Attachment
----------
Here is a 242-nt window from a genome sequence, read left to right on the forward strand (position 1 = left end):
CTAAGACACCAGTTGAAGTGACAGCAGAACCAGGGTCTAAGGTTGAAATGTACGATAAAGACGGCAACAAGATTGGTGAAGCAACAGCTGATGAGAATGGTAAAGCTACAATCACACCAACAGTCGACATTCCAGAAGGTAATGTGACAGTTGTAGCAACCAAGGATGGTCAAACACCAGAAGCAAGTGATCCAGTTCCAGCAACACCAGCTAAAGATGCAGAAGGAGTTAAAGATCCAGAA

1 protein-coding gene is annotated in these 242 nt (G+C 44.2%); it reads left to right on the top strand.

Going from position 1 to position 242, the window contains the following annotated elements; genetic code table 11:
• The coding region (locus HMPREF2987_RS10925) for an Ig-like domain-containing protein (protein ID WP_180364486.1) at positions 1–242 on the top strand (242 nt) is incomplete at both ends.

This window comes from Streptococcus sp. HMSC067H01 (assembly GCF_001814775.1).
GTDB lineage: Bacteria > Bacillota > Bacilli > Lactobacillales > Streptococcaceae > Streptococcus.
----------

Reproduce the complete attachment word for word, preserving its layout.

Here is a 242-nt window from a genome sequence, read left to right on the forward strand (position 1 = left end):
CTAAGACACCAGTTGAAGTGACAGCAGAACCAGGGTCTAAGGTTGAAATGTACGATAAAGACGGCAACAAGATTGGTGAAGCAACAGCTGATGAGAATGGTAAAGCTACAATCACACCAACAGTCGACATTCCAGAAGGTAATGTGACAGTTGTAGCAACCAAGGATGGTCAAACACCAGAAGCAAGTGATCCAGTTCCAGCAACACCAGCTAAAGATGCAGAAGGAGTTAAAGATCCAGAA

1 protein-coding gene is annotated in these 242 nt (G+C 44.2%); it reads left to right on the top strand.

Going from position 1 to position 242, the window contains the following annotated elements; genetic code table 11:
• The coding region (locus HMPREF2987_RS10925) for an Ig-like domain-containing protein (protein ID WP_180364486.1) at positions 1–242 on the top strand (242 nt) is incomplete at both ends.

This window comes from Streptococcus sp. HMSC067H01 (assembly GCF_001814775.1).
GTDB lineage: Bacteria > Bacillota > Bacilli > Lactobacillales > Streptococcaceae > Streptococcus.